Some interpret Hume as coping with the first difficulty by supposing that politicians and parents deceive us into thinking, falsely, that every individual just act advances the interests of the agent; or they claim that Hume himself mistakenly thought so, at least in the Treatise see Baron, Haakonssen, and Gauthier. Others claim that Hume identifies a non-moral motive of honest action albeit an artificial one other than redirected greed, such as a disposition to treat the rules of justice as themselves reason-giving Darwall or having a policy of conforming to the rules of justice as a system Garrett.
Still others say there is no non-moral motive of honest action, and Hume escapes from the circle by relaxing this ostensibly universal requirement on virtuous types of behavior, limiting it to the naturally virtuous kinds.
These interpreters either claim that there is no particular motive needed to evoke approval for conformity to the rules of property — mere behavior is enough Mackie — or that we approve of a motivating form of the moral sentiment itself, the sense of duty Cohon. Fidelity to Promises Fidelity is the virtue of being disposed to fulfill promises and contracts.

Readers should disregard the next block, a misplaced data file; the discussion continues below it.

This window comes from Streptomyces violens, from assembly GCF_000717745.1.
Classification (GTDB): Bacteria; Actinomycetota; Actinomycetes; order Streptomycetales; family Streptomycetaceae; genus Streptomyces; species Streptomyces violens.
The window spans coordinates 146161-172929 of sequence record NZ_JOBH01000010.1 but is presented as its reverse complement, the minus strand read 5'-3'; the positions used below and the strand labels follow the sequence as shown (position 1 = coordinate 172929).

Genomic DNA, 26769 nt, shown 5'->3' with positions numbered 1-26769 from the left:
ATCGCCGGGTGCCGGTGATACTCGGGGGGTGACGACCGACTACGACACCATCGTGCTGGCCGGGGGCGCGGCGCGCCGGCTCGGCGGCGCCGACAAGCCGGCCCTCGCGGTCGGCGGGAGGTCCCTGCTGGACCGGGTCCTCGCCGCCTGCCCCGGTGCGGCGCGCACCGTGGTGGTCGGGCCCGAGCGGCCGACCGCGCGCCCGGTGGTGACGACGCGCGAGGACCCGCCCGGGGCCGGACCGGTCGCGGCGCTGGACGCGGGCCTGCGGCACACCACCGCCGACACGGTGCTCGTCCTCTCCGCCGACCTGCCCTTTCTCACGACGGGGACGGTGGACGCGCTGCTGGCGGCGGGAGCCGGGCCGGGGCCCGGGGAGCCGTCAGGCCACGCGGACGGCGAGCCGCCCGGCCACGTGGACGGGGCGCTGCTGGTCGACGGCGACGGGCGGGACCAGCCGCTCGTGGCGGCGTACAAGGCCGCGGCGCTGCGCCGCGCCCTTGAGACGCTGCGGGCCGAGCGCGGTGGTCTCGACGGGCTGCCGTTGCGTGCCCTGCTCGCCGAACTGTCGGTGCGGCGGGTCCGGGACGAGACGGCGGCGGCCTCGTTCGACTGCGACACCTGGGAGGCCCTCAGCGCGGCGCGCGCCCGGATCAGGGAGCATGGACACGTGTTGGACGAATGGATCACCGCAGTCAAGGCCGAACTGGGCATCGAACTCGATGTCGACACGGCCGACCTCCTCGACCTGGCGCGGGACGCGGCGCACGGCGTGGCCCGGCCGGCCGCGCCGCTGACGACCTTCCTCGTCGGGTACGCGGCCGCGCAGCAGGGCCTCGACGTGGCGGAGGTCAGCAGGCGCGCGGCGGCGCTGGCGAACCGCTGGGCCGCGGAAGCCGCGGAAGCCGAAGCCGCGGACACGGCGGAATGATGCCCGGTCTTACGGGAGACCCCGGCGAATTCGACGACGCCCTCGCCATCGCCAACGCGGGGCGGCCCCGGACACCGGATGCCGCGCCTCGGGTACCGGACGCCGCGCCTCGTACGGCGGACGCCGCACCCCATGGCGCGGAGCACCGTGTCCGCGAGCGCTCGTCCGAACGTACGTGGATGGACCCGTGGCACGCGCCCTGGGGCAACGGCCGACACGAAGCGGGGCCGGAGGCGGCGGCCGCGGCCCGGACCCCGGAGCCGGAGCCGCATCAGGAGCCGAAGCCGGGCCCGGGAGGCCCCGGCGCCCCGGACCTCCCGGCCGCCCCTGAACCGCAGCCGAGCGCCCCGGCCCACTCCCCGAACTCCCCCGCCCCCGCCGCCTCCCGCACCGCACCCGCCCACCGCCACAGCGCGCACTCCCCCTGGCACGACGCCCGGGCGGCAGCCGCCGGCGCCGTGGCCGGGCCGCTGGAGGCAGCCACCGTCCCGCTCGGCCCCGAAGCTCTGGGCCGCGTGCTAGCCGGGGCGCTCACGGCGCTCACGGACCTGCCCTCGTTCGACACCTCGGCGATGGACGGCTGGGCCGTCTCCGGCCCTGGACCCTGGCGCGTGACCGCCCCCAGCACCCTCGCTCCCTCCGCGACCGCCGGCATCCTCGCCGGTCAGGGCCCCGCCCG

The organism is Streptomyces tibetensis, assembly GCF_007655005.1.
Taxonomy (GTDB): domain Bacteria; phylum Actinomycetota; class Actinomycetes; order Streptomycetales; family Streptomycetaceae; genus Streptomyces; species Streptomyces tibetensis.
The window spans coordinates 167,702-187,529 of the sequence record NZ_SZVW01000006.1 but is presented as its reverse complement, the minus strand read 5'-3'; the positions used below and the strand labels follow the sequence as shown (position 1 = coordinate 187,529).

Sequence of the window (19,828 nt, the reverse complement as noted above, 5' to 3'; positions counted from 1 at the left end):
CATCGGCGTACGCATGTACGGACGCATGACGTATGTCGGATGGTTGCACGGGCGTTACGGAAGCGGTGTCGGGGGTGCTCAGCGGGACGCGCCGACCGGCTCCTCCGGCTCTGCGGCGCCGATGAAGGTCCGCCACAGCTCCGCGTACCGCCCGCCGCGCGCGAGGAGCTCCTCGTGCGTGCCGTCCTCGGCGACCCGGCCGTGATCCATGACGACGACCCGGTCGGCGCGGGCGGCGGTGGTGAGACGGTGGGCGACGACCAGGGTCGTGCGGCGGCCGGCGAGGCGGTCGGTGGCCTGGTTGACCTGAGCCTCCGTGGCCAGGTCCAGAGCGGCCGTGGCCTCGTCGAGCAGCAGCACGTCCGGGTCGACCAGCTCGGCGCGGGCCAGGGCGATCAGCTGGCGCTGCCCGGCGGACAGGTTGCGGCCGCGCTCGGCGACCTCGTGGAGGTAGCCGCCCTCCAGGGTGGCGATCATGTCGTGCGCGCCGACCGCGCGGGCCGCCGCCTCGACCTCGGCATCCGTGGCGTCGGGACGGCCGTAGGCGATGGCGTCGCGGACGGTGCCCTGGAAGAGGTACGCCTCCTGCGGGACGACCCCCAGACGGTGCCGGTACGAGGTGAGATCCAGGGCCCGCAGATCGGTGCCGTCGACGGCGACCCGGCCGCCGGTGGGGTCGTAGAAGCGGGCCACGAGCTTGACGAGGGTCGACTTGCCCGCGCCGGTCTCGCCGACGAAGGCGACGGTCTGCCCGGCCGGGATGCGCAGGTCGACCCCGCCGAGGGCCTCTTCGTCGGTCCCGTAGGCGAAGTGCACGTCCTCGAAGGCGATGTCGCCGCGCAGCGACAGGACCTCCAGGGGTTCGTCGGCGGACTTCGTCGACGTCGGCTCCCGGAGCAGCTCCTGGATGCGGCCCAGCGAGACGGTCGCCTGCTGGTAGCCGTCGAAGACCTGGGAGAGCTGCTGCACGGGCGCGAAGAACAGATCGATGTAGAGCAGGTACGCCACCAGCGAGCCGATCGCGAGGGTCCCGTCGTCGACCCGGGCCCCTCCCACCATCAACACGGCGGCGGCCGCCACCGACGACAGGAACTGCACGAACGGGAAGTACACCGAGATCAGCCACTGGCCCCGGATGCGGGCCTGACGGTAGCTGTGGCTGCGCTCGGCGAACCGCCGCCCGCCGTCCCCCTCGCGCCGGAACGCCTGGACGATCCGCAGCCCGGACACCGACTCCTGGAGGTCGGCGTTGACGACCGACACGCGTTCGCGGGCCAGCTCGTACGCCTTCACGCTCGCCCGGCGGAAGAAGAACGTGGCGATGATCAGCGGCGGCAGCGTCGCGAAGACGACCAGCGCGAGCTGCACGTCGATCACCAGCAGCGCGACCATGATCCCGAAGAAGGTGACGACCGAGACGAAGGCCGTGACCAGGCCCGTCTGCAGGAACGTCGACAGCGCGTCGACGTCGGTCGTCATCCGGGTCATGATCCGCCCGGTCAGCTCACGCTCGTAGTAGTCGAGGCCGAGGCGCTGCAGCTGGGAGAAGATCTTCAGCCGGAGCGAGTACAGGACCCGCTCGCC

While he identifies the same circularity puzzle about the approved motive of fidelity that he tackles at length in connection with honesty, in the case of fidelity he concentrates on a different conundrum that arises with the misguided attempt to analyze fidelity as a non-conventional natural virtue.
Suppose the practice of giving and receiving promises did not depend on a socially-defined convention.
In that case, what could we mean by the utterances we use to make them, and what would be the origin of our obligation to fulfill them?
The requisite mental act or mental state, though, could not be one of mere desire or resolution to act, since it does not follow from our desiring or resolving to act that we are morally obligated to do so; nor could it be the volition to act, since that does not come into being ahead of time when we promise, but only when the time comes to act.
And of course, one can promise successfully incur obligation by promising even though one has no intention to perform; so the mental act requisite to obligation is not the intention to perform.
The only likely act of mind that might be expressed in a promise is a mental act of willing to be obligated to perform the promised action, as this conforms to our common view that we bind ourselves by choosing to be bound. But, Hume argues, it is absurd to think that one can actually bring an obligation into existence by willing to be obligated.